Tay Jacobe (Idea Home)

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This page is where Tay is keeping her ideas for future projects so she does not lose track of it all.

Spring 2017

Posts that look almost done:

I am hoping to help edit and refine these posts so we can eventually publish them!

Blog Post ideas

Fall 2016

General Ideas

  • Setting innovation precedents in the workplace
  • Innovators at Rice series
  • Innovating Leadership- The Doerr Institute
  • Get Out of your Innovation Box: The Importance of Innovating in Non-STEM Fields
  • The types of Innovation
    • Empowering Change (using the work of Windrum, 2008) included six types of innovation in the public sector.
      • Services innovation—a new or improved service.
      • Service delivery innovation—a new or different way of providing a service.
      • Administrative or organisational innovation—a new process.
      • Conceptual innovation—a new way of looking at problems, challenging current assumptions, or both.
      • Policy innovation—a change to policy thinking or behavioural intentions.
      • Systemic innovation—a new or improved way for parts of the public sector to operate and interact with stakeholders
  • Baker Institute transition documents- Kirsten Matthews, Neil Lane
  • Immigration
  • Post-doctoral students commercializing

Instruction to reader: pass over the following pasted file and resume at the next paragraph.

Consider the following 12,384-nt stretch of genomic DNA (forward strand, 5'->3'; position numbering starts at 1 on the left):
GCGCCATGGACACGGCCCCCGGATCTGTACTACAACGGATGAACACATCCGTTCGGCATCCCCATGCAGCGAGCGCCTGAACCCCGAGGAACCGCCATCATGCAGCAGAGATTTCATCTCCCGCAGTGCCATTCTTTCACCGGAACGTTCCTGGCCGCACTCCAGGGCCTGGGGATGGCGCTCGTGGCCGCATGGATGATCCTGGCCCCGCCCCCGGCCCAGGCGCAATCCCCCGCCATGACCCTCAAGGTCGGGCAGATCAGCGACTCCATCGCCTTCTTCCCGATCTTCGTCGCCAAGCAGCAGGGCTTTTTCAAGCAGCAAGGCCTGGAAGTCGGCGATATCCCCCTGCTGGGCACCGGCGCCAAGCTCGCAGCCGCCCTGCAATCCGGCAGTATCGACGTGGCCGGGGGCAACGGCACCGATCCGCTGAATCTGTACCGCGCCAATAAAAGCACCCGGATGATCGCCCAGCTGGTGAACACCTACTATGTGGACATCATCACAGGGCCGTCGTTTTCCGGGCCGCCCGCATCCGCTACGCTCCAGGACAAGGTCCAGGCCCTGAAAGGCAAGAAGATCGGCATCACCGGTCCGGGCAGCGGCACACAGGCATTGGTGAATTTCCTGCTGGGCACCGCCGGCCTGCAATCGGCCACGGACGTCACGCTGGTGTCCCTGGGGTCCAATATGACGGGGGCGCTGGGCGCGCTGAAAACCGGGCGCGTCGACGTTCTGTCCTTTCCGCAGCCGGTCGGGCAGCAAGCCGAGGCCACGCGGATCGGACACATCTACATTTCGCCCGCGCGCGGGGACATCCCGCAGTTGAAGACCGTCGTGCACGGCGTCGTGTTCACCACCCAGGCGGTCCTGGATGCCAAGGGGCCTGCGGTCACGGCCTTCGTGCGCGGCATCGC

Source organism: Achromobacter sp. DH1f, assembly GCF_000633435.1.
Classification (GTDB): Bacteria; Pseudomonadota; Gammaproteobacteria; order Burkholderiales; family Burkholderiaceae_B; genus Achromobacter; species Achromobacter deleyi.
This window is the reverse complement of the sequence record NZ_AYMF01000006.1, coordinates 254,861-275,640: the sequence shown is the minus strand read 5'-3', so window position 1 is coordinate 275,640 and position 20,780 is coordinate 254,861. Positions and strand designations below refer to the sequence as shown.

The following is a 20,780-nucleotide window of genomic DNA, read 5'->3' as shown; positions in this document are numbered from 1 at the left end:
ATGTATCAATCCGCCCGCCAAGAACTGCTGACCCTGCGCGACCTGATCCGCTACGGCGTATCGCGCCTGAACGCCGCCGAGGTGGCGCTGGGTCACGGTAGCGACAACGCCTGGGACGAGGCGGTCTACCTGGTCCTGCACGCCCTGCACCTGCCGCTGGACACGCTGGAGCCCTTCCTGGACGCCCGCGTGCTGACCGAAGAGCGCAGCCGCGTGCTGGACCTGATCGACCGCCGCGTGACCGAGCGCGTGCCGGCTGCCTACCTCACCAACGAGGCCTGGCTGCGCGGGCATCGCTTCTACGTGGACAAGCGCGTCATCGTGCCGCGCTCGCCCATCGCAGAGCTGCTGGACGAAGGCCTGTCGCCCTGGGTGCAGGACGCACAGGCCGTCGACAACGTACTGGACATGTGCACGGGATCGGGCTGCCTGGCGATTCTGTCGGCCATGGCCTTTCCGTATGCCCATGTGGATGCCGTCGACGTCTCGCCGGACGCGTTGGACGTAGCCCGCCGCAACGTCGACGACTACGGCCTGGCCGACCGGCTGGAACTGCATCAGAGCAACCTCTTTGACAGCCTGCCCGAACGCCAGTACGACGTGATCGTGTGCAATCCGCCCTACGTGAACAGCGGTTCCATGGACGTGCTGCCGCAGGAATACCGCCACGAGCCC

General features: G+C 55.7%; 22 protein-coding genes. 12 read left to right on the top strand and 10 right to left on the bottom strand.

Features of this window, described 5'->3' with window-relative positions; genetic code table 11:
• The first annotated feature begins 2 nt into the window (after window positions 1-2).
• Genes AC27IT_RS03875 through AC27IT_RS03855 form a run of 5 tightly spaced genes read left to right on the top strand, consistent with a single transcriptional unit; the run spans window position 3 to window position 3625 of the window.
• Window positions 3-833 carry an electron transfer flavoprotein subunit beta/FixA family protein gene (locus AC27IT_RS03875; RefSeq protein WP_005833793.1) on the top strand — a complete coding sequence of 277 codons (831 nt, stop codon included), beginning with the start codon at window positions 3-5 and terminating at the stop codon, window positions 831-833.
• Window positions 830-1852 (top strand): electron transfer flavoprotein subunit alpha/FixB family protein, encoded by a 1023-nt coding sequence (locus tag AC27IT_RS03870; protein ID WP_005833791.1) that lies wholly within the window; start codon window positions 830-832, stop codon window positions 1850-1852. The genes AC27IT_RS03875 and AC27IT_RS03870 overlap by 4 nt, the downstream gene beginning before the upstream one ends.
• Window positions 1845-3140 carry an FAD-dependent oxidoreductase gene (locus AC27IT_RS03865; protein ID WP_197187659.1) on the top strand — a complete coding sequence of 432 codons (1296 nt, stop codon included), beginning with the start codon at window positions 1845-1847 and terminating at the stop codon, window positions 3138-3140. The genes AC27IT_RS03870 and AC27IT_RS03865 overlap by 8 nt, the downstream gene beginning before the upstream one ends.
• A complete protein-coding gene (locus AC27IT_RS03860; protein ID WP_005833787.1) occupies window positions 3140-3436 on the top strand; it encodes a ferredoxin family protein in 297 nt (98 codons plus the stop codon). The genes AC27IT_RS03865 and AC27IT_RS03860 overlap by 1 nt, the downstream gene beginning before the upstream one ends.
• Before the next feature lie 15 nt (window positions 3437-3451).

• For pictures: Wiki commons page, copy and paste the information in there

Innovation in the Public Sector series

  • Innovation in the public sector: drafted first article
  • I’d like to do another piece, specifically on where the R&D budget for the public sector is being allocated. Is it going solely to STEM? Are policy innovation and other less-stereotypical types of innovation being encouraged?
  • potential to do an article on the commercialization of innovation in the public sector- often, innovators within the government do not commercializa their product even though they could probably benefit from it
  • There is a scientific aspect to this; when new policies or policy processes are made, you need to test their effectiveness
  • When it comes to prioritizing innovation, the United States is near the top of the list. The US’s contributions constitute 29.8 percent of the world’s expenditures on Research and Development (R&D), trailing only behind China, which constitutes 35.7 percent. These two countries alone comprise almost two-thirds of the world’s R&D expenditures. However, when you look deeper into these statistics, you’ll see that 11.2% of all R&D expenditures in the U.S. are going to the public sector. This works out to 3.34% of the world’s expenditure on R&D being funneled specifically into U.S. government innovation. This is higher than Switzerland, Israel, and Bermuda’s contributions combined. When the more money is being spent on R&D for just the U.S. government than other countries are spending both publically and privately, the stakes become higher to ensure that our funds are being used efficiently and effectively.
  • Government prioritization of innovation can lead to higher efficiency, lower costs, and higher civilian satisfaction with the government. If the U.S. government wishes to use its resources wisely, innovation promotion should be a top goal.